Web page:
'Big dreams' for collective of Kahnawake survivors of child welfare system
'I wanted it to be meaningful and actually come from people who have lived experience'
Lily Ieroniawákon Deer spent a decade of her youth in foster care, and is now using that experience to inform her academic research and support other young adults in her community after they age out of the child welfare system.
The 25-year-old graduate student from Kahnawake, Que., not only recently presented her work on empowering the wellbeing of Indigenous youth in foster care at the University of Toronto's Indigenous Health Conference but is turning words to action by launching a grassroots collective of young adults who grew up in care.
"We do have big dreams," said Deer of the collective.
"It's about connecting with Indigenous young adults from the community who grew up in care and saying, like, 'Hey, what are some things you wanted to help with and how can we help you?'"
The group has been brainstorming ways to support and advocate for their peers, whether that means providing mentorship, financial aid, cultural workshops or annual retreats, and developing a long-term vision for a drop-in centre.
"I wanted it to be meaningful and actually come from people who have lived experience," she said.
Deer was raised by foster families in her own community, Kanesatake, Que., and Couchiching First Nation, Ont., between the ages of four and 14. Although she was heavily involved with local youth leadership initiatives, she said she felt nothing addressed her own experiences.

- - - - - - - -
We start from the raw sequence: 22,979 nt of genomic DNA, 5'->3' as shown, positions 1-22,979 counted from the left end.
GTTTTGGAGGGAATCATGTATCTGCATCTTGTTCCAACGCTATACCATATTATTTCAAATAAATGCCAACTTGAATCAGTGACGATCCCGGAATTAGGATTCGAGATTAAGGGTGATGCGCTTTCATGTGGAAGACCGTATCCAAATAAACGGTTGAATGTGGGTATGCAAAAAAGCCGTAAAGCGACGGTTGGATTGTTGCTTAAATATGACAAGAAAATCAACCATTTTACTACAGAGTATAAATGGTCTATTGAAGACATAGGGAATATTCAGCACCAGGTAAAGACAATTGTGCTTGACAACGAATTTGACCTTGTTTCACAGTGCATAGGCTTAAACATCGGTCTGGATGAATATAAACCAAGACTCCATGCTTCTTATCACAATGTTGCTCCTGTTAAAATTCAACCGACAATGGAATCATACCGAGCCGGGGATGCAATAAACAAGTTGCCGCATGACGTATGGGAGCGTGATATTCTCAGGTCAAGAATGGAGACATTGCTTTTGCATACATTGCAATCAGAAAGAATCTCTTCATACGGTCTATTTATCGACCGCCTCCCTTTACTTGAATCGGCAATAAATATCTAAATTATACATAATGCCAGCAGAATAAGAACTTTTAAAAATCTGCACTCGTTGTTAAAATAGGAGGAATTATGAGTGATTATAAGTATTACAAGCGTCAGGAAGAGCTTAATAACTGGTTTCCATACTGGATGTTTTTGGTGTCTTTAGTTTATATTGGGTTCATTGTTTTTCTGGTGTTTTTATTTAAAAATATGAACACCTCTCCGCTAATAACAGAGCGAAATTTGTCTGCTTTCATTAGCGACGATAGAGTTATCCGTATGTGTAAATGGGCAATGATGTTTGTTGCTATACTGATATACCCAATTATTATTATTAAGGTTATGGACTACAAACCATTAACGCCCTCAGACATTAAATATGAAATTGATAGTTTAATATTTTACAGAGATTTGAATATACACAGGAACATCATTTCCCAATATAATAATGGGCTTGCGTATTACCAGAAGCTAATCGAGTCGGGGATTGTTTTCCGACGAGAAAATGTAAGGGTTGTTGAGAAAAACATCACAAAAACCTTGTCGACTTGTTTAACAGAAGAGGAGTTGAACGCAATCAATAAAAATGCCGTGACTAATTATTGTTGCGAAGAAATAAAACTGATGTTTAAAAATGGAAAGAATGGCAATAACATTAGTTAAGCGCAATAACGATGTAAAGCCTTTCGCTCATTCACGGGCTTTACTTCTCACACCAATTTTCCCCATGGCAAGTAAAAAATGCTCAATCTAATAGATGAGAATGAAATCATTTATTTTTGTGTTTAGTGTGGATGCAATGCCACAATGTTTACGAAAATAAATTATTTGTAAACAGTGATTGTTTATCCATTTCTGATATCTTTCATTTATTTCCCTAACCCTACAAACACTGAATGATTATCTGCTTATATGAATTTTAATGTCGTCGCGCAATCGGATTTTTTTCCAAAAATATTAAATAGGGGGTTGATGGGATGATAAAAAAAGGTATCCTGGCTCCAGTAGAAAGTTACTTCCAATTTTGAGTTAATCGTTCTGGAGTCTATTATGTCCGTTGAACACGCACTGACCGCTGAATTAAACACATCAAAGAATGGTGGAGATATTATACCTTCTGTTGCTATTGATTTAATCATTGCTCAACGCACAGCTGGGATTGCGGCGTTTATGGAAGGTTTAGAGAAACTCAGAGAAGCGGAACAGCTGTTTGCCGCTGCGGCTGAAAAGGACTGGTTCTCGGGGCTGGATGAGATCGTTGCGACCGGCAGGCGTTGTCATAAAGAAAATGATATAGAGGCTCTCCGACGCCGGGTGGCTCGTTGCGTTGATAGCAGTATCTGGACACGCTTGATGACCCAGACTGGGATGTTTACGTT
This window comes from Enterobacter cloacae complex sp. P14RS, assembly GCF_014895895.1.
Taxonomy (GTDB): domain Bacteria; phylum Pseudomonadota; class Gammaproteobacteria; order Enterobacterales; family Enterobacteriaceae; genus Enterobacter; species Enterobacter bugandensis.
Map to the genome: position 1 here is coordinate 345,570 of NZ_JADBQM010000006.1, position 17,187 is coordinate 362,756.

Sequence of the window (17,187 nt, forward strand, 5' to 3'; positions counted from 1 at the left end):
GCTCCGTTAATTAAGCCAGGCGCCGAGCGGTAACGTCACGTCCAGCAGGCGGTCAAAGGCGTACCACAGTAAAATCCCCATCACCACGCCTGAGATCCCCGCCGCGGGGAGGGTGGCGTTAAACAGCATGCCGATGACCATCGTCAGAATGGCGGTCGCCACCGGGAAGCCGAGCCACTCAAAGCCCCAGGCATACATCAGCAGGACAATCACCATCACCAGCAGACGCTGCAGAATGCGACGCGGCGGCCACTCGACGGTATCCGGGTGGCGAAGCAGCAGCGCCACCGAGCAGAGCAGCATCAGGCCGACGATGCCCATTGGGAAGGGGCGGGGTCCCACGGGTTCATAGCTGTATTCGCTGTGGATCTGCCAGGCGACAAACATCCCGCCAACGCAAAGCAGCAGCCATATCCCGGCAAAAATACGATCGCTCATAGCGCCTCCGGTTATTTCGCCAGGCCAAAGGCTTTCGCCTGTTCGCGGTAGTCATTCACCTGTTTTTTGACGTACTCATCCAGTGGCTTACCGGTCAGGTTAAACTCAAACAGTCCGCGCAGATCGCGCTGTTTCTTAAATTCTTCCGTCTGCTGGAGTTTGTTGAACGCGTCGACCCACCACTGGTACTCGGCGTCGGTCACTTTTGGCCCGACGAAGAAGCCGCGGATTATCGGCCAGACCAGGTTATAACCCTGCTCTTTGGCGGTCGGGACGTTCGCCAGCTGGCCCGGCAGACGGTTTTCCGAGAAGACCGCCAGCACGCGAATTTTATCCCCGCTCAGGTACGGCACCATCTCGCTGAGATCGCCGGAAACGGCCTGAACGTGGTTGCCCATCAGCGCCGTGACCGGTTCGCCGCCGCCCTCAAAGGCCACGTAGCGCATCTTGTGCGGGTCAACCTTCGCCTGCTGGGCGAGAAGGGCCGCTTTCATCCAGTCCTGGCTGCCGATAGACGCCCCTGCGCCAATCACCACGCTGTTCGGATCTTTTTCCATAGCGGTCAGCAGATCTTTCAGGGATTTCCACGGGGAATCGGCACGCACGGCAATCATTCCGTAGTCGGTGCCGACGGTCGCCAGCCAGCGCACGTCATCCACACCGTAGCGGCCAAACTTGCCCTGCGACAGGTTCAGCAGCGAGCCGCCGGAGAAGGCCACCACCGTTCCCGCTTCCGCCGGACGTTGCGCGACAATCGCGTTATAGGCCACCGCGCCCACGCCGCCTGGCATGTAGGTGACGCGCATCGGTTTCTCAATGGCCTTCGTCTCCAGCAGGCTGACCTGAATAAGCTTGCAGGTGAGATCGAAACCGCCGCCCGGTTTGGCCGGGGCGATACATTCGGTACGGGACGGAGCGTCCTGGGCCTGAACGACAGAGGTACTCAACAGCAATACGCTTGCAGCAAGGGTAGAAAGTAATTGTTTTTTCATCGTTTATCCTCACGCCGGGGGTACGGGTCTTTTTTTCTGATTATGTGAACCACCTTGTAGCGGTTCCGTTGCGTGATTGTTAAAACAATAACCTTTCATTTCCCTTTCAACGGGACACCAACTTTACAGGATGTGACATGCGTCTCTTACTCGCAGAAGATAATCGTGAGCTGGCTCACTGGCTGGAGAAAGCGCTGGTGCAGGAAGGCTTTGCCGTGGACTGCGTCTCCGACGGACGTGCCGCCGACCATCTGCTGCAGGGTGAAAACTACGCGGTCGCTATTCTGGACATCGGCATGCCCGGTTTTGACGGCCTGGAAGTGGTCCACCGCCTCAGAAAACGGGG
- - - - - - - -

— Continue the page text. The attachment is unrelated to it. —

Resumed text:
"I would get really frustrated and go to sleep thinking I haven't done anything to even chip away in any capacity at what I want to help provide, in terms of supporting Indigenous youth who grow up in care," said Deer.
"I was tired of going to sleep like that, just worrying."
More support needed
In the fall, Deer made a Facebook post asking to connect with other young adults who grew up in care. She wanted to take concrete steps to support their self-determined needs for wellbeing.
Jenny Lahache, 36, is one of the women who responded to Deer's call.
"There has to be more support, more than what we have right now. It's not enough," said Lahache.
Lahache spent time in foster homes and group homes from the age of 14 until she aged out of the system at 18. She said there were many basic life skills that she didn't learn from home and had to figure out on her own.
"I'm still learning things. I wish there was somebody there," she said.
"If I could do something that could give people who are in my situation more of a voice where people are hearing you out, recognizing you."
For Deer, she said starting the collective has allowed her to sleep better at night, and feel empowered.
"It also provides a sense of hope for the future," said Deer.
"I can't change what happened to me. It wasn't the greatest experience growing up in foster care but at least in doing this, I can work toward a more positive future for other youth in a similar position."